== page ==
CalPers Bans Real Estate Investments That Displace Tenants

Tuesday, April 20, 2010
Tenants Together

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California Public Employee Retirement Service (CalPERS), the nation’s largest
pension fund, adopted a policy to ban investments in real estate deals that are
premised on displacing tenants. According to the new policy, “CalPERS will not participate in private
real estate investment strategies that rely on or result in eliminating
rent-regulated housing units, converting such units to market rate units, or
raising rents above regulated levels as determined by the appropriate governing
authority.” The CalPERS’ board
overwhelmingly approved the policy, with only one board member voting in

is a major milestone in our campaign to stop investments in predatory real
estate schemes that displace tenants from their homes,” stated Dean Preston,
Executive Director of Tenants Together, California’s statewide organization for
renters’ rights.

Together, in conjunction with the East Palo Alto Fair Rent Coalition, has been
leading a campaign to stop CalPERS from investing in “predatory equity” deals
that seek to generate short-term profit through the displacement of
tenants. Predatory equity is a
particularly nasty form of real estate investment in which investors pay more
for rent-regulated housing than can be justified by the actual rental income at
the time of purchase, as part of a plan to force rent-regulated tenants out of
their homes and replace them with higher-rent tenants or purchasers. It is a business model premised on the
displacement of tenants.

2008, Tenants Together has urged CalPERS to adopt “predator-free” investment
criteria. Tenants Together launched its campaign to stop pension funds from
investing in predatory equity deals after learning that CalPERS had invested
$100 million in a scheme led to generate short term profits in the City of East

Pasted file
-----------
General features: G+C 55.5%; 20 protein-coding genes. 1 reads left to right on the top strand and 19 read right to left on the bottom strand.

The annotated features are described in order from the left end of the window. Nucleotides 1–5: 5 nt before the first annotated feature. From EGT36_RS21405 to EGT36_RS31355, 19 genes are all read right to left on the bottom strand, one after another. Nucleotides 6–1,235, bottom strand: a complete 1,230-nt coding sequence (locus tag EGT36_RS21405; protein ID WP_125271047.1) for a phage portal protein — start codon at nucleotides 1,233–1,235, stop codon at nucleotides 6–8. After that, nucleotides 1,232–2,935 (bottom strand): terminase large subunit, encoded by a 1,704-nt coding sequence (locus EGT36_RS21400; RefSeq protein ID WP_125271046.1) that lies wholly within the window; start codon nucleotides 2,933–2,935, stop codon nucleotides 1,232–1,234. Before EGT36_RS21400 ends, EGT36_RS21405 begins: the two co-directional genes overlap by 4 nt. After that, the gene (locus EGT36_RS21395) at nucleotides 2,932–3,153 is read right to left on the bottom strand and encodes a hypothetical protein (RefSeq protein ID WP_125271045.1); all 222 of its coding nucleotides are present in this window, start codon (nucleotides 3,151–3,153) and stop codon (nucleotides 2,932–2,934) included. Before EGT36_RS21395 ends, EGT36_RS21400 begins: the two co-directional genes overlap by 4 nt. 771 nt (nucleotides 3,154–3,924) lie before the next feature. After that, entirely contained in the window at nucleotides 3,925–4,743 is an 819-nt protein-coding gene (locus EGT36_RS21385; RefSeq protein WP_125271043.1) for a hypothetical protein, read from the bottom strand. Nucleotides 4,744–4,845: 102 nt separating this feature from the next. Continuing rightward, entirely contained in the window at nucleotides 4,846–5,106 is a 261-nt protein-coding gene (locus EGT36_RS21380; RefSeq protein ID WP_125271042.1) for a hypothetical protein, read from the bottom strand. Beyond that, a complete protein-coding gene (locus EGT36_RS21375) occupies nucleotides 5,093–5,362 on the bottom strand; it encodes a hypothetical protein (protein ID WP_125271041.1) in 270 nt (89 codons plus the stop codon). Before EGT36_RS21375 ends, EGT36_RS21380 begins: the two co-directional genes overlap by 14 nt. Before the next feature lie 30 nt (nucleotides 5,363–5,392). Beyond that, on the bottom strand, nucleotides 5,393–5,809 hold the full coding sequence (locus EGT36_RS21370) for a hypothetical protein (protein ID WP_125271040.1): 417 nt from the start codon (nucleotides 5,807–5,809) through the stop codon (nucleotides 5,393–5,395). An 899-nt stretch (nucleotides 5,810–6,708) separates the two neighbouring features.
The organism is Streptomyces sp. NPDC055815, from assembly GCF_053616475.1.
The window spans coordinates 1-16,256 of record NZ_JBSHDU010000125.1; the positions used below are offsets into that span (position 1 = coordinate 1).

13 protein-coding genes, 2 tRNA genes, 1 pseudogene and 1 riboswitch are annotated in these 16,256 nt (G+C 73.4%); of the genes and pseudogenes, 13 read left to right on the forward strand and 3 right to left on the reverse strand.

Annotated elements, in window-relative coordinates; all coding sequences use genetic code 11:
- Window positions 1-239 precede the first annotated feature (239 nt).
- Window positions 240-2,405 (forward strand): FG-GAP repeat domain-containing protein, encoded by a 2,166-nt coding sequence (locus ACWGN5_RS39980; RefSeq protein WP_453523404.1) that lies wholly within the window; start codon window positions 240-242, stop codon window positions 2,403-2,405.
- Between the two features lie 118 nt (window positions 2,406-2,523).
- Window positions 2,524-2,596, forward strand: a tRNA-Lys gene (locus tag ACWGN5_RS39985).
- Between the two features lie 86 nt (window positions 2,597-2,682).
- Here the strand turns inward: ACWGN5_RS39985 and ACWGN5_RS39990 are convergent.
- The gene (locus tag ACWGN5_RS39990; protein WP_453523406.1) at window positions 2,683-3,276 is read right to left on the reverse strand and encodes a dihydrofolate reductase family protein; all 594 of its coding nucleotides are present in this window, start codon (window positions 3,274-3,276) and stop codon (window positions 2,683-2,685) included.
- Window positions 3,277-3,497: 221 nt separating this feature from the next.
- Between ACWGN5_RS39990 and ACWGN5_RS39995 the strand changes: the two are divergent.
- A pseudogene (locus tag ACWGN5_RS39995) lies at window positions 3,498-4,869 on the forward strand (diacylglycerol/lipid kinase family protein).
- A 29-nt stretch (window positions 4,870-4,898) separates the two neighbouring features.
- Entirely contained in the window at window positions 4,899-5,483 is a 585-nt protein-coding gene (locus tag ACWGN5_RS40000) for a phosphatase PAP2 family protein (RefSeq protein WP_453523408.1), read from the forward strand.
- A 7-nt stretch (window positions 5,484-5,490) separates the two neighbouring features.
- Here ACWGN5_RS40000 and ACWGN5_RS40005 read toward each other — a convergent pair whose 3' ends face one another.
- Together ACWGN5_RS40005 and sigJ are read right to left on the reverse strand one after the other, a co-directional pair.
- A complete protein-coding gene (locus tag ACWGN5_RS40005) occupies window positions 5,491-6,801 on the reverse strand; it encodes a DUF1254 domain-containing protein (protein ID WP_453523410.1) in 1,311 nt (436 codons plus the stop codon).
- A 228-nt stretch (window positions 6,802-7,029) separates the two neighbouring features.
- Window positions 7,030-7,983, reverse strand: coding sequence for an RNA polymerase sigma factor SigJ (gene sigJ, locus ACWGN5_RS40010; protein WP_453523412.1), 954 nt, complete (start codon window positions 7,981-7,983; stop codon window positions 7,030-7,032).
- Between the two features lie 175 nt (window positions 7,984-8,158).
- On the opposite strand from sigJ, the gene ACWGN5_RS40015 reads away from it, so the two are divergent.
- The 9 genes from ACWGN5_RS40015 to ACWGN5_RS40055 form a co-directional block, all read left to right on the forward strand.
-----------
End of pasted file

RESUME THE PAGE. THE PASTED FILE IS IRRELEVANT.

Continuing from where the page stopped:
Palo Alto by driving out tenants living in rent controlled housing.

Organizers soon learned of huge investments
($500 million from CalPERS) in a similar scheme in New York City. These schemes
displaced thousands of tenants and did great damage to CalPERS’ reputation as a
socially responsible investor. Tenants
Together has been publicly critical of the pension fund’s involvement in these

predatory equity schemes not only harmed tenants, but also proved to be bad
investments on purely economic terms. CalPERS
lost every dollar invested in these speculative deals, including $100 million
in East Palo Alto and $500 million in New York City. In repeated letters to CalPERS and in
testimony before the CalPERS board, tenant advocates had predicted the collapse
of these investments.

February 2010, Assemblymember Tom Ammiano (D-San Francisco) introduced AB 2337,
the Socially Responsible Investment Act, to ban predatory equity investments by
the state’s public employee pension funds. Preston praised Ammiano’s leadership on the issue: “Assemblymember
Ammiano deserves enormous credit for championing this bill to ensure that
public employee pension funds stop investing in predatory schemes that displace
renters.” Tenants Together is
co-sponsoring the legislation, along with the Fair Rent Coalition. The bill will be heard in the Assembly PERS
committee on April 21, 2010.

investment partner evicted me and my neighbors for no good reason,” said
Christopher Lund, Communications Director for the Fair Rent Coalition. “It’s shameful that public employees are
having their retirement funds used to throw residents of East Palo Alto out of
our homes. I’m very pleased that CalPERS
is taking this step to prevent these investments in the future.”


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